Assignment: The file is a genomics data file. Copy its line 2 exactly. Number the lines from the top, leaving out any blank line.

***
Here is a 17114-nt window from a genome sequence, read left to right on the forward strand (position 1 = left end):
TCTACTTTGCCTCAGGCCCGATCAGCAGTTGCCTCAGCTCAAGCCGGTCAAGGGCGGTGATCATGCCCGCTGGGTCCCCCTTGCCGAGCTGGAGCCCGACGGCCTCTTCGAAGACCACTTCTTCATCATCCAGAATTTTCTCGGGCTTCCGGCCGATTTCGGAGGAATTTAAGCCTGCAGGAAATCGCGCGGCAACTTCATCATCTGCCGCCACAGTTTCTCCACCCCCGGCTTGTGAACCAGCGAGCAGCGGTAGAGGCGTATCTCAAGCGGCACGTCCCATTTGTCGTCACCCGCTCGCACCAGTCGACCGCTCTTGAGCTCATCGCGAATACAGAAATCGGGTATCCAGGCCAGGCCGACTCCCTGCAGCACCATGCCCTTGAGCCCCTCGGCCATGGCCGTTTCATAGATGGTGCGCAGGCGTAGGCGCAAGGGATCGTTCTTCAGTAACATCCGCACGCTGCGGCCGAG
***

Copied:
TCTACTTTGCCTCAGGCCCGATCAGCAGTTGCCTCAGCTCAAGCCGGTCAAGGGCGGTGATCATGCCCGCTGGGTCCCCCTTGCCGAGCTGGAGCCCGACGGCCTCTTCGAAGACCACTTCTTCATCATCCAGAATTTTCTCGGGCTTCCGGCCGATTTCGGAGGAATTTAAGCCTGCAGGAAATCGCGCGGCAACTTCATCATCTGCCGCCACAGTTTCTCCACCCCCGGCTTGTGAACCAGCGAGCAGCGGTAGAGGCGTATCTCAAGCGGCACGTCCCATTTGTCGTCACCCGCTCGCACCAGTCGACCGCTCTTGAGCTCATCGCGAATACAGAAATCGGGTATCCAGGCCAGGCCGACTCCCTGCAGCACCATGCCCTTGAGCCCCTCGGCCATGGCCGTTTCATAGATGGTGCGCAGGCGTAGGCGCAAGGGATCGTTCTTCAGTAACATCCGCACGCTGCGGCCGAG